Our central underfloor heating failed irretrievably many years ago, so it's work to be comfortable downstairs except in high summer. Accordingly, when Dau.II was resident up till recently a) she'd cook dinner b) choose entertainment and c) we'd sit in a row on the broken sofa eating a) and watching b). One season of Taskmaster featured Fern "never 'eard of 'er" Brady oh naaaw a Scots writer and stand-up hailing from Bathgate. There are quite nice sections of Bathgate, which is about halfway between Glasgow and Edinburgh, but Fern grew up dispossessed in the other part. Being assigned female at birth AFAB is a known handicap but happy girls can make the best of it by conforming to gender expectations: following the right bands, reading the right [fashion] mags, putting out . . . without, like, being a slag aboot it, getting married before falling pregnant and changing your fuckin' name while you're about it. Young Fern couldn't do any of that because she was autistic, so couldn't process the social cues to know what the expectations were, let alone sink her individual self to follow along. As a small child bright lights, cheap fabric, challenging food, pretty much any unexpected change in routine; were any-and-all of them likely to trigger a meltdown. A meltdown was likely to involve a lot of screaming, punching doors and stuff-destruction. The sharp-object self-harm came later.

As you may imagine, this was a massive pain in the tits for everyone in young Fern's orbit notably her nuclear family who had their own issues with social and financial deprivation. Aside from the challenged and challenging social issues, everyone recognised that Fern was bright as a button and read a lot of books. With increasing self-awareness, Fern was better able to conform to expectations by aping what went down in stories. She couldn't read faces or body-language or exclusionary codes but books taught her what to do - sort of - almost within the normal range - when in company. Of course, in a just society, Fern's divergence would have been recognized by her family, help would be at hand from competent social workers and psychiatrists, and accommodation could be sought. In Bathgate in the 90s? not so much. Or maybe not: her findings are that GPs are hopeless at coping with mental illness especially autism in females. And psychiatrists are not much better - perhaps because [see category binning in para below] autism is for boys. 19 y.o. tiktokers are the GoTo source for information and strategies because it is their lived experience.

How do I know all this about "never 'eard of 'er" ? Because, again on Dau.II's rec, I've just finished Strong Female Character, Fern Brady's interim autobiography. Interim? because she's still 30-something and we expect further great things from her. As a comic in Britland, the big break-through comes when you can land a few panel-show gigs on the TV. Everyone in media is for diversity but the hiring-and-firing still rests in the hands of left-leaning Oxbridge establishment types. You might think - see Venn diagram above - that Brady would conveniently tick a few div-boxes but it turns out to be an embarrasse de richesse. To play the Scots card you have to have a North Brit accent but the limited imagination of BBC directors second-guessing the expectations of the Great British Public needs the token Scot to be also overweight and boozy. Brady also plays an LGBT+ hand, but all BBC gays are either campy chaps or brosse-haired dykes - anything else provokes cognitive dissonance and makes the [Oxford-imagined] audience uncomfortable. Women can be a bit sweary but they defo have to larf at the blokey-jokers.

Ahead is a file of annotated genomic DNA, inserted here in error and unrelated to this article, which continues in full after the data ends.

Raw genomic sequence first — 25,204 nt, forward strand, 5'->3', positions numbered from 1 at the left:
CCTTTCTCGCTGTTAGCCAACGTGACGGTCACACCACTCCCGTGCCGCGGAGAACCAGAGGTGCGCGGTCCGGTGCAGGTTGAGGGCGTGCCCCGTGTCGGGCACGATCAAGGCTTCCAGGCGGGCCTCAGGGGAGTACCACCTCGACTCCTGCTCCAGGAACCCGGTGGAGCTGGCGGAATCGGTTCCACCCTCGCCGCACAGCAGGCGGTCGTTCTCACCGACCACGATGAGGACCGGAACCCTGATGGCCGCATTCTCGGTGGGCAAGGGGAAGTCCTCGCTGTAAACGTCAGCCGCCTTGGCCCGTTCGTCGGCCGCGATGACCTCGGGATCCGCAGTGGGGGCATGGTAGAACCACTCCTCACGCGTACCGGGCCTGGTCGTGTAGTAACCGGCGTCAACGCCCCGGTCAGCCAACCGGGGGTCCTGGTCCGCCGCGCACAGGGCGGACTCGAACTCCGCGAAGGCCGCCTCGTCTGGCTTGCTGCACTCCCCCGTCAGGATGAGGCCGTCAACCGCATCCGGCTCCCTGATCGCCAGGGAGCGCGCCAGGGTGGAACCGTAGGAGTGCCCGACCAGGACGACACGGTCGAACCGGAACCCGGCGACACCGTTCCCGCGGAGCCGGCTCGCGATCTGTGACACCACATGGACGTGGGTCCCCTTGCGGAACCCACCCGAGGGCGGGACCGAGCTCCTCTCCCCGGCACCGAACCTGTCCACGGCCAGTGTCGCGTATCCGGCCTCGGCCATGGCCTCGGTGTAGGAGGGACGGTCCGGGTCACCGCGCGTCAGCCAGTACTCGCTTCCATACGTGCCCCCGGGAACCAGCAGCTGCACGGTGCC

By reading a lot of a wide variety of books for social cue clues and with careful coaching from Conor, her Irish feller, Fern has been able to crack the code and burst through the glass-ceiling . . . to capture a spot on Taskmaster. It has been hard work. Richard Herring [BA Oxon. 1989] asks about that. Oli Dugmore [BSc Cardiff 2015] at Politics Joe ranges wider on inclusion and stereotyping. As Michael Rosen and Richard Osman concluded [last para], you can rise to the top as a mediocrity IF you went to Cambridge. If you [had to] work as a stripper to put yourself through college THEN you have to be The Best and work hard to get a seat in the recording studio.

Wednesday 15 November 2023

What shall be saved?